Virtual Design Thinking: Can It Work?

Imagine this: You have complex business problems that need solving. Your team was scheduled to be together in a few weeks to work through and start to solve the problems. But now your travel was just suspended. And the new corporate policy set this week recommends not being in large groups of people, so even if you wanted the team together and travel wasn’t a challenge, you are strongly advised against it. While an in person meeting is no longer feasible, this doesn’t mean that business stops and you shouldn’t keep forging ahead to tackle whatever challenge you face. And your team wants to be productive. They need to be productive.

Any of this sound familiar? If so, then I have some great news for you.

Ready?

You do not have to stop being productive just because you are virtual—you can still solve problems and save the day, from wherever you and your team are in the world.

Design Thinking

If you have such a problem, hopefully design thinking is one of the tools you plan to use to solve it. If you aren’t familiar with design thinking, here’s a quick introduction:

Design thinking is the creative problem-solving methodology that has brought you some of the best product designs that you probably have in your possession right now. Companies like IDEO, Apple, and Nike have brought design thinking into the spotlight over the last two decades and for a great reason: Design thinking keeps the focus on the customer.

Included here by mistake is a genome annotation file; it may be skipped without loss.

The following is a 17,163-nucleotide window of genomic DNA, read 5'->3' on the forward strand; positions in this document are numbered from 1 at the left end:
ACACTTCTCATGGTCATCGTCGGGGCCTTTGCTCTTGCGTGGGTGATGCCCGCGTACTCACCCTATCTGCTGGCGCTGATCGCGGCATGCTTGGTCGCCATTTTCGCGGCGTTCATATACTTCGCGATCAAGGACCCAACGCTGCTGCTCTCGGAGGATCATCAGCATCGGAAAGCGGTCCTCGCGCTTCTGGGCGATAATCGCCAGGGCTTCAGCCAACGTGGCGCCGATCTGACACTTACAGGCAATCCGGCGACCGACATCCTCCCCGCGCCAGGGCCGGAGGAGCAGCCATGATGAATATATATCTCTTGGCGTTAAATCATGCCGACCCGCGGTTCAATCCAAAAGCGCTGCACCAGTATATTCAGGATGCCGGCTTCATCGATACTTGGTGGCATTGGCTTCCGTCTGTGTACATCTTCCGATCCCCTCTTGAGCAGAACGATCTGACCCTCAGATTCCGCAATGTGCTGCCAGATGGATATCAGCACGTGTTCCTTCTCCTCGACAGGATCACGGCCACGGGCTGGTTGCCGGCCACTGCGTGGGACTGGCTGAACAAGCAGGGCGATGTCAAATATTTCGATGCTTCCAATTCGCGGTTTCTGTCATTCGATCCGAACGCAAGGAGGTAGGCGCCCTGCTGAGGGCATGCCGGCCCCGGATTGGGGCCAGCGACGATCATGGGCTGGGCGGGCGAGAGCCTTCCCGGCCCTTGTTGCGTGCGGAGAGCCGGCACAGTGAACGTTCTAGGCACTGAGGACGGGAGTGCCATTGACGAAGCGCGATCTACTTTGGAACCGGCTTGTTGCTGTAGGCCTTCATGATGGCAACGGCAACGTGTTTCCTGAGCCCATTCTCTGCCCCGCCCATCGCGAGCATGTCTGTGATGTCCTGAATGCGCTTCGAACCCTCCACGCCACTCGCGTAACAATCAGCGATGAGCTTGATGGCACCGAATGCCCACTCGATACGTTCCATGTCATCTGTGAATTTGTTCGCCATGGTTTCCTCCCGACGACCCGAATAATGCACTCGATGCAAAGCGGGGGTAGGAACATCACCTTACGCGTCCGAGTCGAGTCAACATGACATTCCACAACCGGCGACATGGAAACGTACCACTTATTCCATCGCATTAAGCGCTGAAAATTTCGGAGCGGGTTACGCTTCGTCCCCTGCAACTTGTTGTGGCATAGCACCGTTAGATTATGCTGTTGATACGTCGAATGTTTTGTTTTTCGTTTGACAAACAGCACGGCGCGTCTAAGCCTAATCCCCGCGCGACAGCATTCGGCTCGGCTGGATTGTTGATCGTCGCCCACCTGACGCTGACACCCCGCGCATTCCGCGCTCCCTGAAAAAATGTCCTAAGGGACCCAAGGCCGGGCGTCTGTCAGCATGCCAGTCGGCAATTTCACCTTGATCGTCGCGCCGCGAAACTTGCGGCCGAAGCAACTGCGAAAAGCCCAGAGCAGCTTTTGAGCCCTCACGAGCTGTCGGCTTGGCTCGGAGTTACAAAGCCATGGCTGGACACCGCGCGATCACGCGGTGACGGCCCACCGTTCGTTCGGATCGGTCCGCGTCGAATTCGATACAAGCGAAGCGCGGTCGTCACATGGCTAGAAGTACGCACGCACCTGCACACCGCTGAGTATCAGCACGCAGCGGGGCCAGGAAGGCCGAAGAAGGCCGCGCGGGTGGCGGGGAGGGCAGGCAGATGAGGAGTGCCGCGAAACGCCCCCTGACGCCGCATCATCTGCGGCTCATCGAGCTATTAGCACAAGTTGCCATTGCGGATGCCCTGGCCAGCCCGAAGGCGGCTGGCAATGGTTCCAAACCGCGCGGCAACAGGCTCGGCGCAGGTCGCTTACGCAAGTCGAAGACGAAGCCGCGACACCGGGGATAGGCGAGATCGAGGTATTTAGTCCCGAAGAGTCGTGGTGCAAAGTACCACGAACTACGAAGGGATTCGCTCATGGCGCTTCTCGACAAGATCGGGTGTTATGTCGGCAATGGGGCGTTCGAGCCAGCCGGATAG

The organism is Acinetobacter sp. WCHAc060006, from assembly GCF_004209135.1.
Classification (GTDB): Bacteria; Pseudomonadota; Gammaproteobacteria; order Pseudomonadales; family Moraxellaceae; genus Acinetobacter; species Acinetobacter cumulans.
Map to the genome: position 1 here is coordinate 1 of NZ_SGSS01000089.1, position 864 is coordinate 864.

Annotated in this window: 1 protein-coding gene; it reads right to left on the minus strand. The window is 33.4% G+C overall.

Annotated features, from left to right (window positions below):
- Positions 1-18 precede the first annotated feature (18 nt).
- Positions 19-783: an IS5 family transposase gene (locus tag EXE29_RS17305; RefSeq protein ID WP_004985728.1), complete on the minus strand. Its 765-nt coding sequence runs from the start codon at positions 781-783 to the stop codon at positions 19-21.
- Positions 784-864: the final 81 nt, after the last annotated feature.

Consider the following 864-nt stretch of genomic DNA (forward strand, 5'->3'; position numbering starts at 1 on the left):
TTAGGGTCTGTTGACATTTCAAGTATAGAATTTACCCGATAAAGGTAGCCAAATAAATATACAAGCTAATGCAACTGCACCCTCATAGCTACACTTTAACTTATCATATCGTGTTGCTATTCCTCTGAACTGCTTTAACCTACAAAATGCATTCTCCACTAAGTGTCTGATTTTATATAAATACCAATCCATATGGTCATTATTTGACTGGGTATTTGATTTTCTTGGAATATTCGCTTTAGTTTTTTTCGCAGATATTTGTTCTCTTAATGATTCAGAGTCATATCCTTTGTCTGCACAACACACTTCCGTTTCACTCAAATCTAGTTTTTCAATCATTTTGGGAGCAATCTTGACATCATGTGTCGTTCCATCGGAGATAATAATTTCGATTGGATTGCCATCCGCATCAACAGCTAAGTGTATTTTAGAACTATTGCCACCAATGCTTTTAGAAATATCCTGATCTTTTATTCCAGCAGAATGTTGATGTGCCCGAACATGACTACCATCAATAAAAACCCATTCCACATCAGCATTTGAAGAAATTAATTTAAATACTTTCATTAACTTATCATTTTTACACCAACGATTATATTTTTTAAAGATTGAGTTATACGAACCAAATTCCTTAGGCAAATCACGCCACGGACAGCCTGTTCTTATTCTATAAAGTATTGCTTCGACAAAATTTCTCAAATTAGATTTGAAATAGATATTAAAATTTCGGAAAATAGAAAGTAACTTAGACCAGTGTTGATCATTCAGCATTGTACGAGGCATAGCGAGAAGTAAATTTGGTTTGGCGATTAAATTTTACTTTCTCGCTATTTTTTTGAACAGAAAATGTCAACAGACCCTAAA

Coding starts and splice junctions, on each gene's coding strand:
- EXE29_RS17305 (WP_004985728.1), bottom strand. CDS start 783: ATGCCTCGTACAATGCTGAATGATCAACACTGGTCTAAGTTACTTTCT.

Applying design thinking to human-centric problems helps to unlock the users’ needs and problems, even when they don’t know what the problem is or cannot articulate it correctly. Historically, design thinking has been well-known for helping to solve design problems with products. But it doesn’t just stop with product design; it’s also valuable for use with processes and services.

So now we are squared away on the methodology of design thinking, it’s time to address the bigger issue. When most people hear the term design thinking, they first associate it with Post-it Notes. If you google design thinking right now, you may see Post-it Notes photos (or just check out the image below to save yourself some time). I love using Post-it Notes during design thinking initiatives. They are mobile, fun to collect, and help add color to the room. But seeing these photos insinuates that you need to have everyone in the room together to use these colorful little tools. That would be false. Actually, many people think that design thinking in general requires everyone to be together. That, too, is false.

virtual design thinking

Design Thinking Is Great Virtual

Sure, getting the entire team together for a design thinking session is fun. It takes you away from your desk, maybe free food is involved, and it might even feel like a break from your normal flow of work. But design thinking also works in our ever-growing remote work economy. And it can work REALLY well. Sometimes, it might even work better being remote than being in person. But there is a catch—it takes a little more preparation to get everyone comfortable in the virtual environment.

It is crucial to have a facilitator or a lead who has experience managing virtual sessions. It is a different type of challenge to keep virtual participants engaged than those physically in the same room. But that’s not as a result of or limited to design thinking initiatives; that’s just the transition to learning how to work in collaborative  environments. And although many are being thrust into the remote world right now, sooner than most companies may have anticipated, we can take this opportunity to prove remote initiatives can be successful.